A Company Voluntary Arrangement (CVA) is a legal agreement between a company and the company’s creditors. A CVA is usually utilized by insolvent companies, although other kinds of companies can also make use of this arrangement.
Over the past few years, company voluntary arrangements have become more and more popular. This is especially true for hospitality and retail industries, where it facilitates the restructuring of leases.
Is your company insolvent or on the verge of insolvency? If so, then a company voluntary arrangement might be just what you need.
So if you would like to learn more, then keep on reading and we will take you through everything that you will want to know!
What Is a Company Voluntary Arrangement?
A company voluntary arrangement is outlined in the Insolvency Act 1986. The proposal lets businesses come to a formal arrangement with their creditors over the repayment terms of debt.
Companies are also able to pay a percentage of the debt instead of the full amount.
This is a legally binding arrangement and lets the insolvent business repay a percentage of its debt over a period of one to five years. While the proposal is made by an insolvency practitioner, the current management needs to stay at the company during the CVA period. This is a very effective rescue option for insolvent companies.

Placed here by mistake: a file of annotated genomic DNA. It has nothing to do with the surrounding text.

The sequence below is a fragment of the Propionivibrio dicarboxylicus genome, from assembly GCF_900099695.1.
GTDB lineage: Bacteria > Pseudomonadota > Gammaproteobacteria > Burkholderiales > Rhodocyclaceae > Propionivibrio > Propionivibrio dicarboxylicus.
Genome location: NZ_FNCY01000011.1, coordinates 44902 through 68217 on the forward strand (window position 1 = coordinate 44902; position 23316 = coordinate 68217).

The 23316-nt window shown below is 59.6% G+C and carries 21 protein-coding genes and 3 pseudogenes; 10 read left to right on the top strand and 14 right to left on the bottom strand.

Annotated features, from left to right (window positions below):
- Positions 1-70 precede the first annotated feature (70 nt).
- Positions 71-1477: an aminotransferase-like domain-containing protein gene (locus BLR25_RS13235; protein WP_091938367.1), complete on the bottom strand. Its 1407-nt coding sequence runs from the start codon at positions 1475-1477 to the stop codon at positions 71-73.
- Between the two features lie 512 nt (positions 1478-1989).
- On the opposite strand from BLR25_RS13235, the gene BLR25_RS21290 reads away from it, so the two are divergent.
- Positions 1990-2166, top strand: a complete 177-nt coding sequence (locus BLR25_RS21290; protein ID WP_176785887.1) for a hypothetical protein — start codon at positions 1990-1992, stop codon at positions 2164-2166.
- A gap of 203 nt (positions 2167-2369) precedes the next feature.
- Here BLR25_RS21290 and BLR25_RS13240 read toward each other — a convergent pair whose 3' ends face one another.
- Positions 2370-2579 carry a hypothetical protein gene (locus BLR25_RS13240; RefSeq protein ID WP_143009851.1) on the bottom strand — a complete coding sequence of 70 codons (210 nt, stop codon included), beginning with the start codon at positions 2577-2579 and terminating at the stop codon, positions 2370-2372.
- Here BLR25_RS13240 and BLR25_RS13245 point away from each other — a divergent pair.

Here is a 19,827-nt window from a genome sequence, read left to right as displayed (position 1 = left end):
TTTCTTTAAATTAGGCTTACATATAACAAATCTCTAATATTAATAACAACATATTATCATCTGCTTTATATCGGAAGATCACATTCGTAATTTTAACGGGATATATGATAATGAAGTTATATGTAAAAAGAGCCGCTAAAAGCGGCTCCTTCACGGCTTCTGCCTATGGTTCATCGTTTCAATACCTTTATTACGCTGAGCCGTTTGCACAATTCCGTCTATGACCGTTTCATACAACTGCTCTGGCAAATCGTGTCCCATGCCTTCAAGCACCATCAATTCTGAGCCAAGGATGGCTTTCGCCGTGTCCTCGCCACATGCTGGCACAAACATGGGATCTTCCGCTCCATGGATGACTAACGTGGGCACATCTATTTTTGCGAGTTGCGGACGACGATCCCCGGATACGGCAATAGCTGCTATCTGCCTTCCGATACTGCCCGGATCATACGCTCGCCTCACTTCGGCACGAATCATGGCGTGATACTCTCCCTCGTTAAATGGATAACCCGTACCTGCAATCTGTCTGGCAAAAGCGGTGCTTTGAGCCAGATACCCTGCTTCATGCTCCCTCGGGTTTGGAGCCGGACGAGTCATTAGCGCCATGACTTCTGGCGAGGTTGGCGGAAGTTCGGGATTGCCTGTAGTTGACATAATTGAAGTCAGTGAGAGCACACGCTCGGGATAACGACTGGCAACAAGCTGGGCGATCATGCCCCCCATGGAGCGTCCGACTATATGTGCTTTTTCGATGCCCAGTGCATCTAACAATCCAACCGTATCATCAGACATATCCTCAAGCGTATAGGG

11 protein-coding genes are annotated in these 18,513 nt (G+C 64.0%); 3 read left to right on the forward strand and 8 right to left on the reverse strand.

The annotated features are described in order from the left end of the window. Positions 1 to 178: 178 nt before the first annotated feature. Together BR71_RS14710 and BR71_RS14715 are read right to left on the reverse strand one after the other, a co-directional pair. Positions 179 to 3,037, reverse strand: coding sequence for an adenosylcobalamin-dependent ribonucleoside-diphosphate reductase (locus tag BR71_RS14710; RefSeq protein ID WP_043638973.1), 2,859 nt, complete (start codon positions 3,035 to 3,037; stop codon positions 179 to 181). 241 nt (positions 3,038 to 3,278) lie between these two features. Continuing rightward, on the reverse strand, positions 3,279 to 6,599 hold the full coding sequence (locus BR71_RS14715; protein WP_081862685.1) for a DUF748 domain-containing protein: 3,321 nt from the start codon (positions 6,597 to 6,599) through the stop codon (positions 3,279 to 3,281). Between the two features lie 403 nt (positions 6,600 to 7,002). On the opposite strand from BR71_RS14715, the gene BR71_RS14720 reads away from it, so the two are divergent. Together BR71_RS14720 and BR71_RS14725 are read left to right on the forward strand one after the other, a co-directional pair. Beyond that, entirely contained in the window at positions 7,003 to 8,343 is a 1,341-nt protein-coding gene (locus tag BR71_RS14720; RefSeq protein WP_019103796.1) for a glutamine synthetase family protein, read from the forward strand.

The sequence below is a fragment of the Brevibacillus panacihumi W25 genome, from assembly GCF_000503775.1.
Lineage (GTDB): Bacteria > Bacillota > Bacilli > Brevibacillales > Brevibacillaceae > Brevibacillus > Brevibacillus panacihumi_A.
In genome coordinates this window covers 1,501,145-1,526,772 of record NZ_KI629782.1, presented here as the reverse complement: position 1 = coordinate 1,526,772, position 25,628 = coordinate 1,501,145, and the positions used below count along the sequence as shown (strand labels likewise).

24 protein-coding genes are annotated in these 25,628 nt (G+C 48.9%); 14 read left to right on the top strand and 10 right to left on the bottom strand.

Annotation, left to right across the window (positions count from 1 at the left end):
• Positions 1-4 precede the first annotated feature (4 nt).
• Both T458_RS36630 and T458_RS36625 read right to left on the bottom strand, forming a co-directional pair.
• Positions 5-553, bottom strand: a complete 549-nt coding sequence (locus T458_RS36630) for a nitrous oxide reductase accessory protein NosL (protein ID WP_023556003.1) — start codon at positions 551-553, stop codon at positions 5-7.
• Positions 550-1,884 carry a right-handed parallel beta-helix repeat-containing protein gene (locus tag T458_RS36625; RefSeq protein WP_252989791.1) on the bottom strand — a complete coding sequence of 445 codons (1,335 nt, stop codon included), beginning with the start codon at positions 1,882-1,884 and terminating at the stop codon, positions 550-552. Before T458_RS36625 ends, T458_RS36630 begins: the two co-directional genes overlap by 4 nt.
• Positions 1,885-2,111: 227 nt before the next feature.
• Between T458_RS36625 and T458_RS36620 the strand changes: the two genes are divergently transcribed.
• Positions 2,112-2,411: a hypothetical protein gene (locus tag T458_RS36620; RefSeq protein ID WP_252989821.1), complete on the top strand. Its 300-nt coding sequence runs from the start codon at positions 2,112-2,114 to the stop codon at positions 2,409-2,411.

Is a CVA Necessary for Insolvent Companies?
While a CVA is never necessary, it can certainly bring a lot of benefits to insolvent businesses. First off, company voluntary arrangements are very flexible and can be used by themselves or with other processes.
They can also be used early and the company doesn’t need to be officially insolvent. You also don’t have to involve the court when you are using a CVA and need only a majority instead of unanimity to enact the arrangement.
How Does a CVA Work?
There are several steps to enacting a CVA. First off, a liquidator, an administration, or the company directors propose the CVA.
Resources like companydoctor.co.uk can help you move a CVA along.
There is then a statutory moratorium. This stops suppliers and other lenders from taking more action against the company while the proposal is being negotiated.
The creditors will then meet. At least 75 percent of the creditors need to agree to the CVA in order for it to pass.
After the company voluntary arrangement has been approved, a report goes out to the court and the lenders. This report will give information on the votes that were cast.
The Importance of Knowing About CVAs
Hopefully, after reading the above article, you should now have a better idea of what company voluntary arrangements can do for insolvent companies. As we can see, this kind of arrangement can give an insolvent breathing room while it tries to pay its debt.
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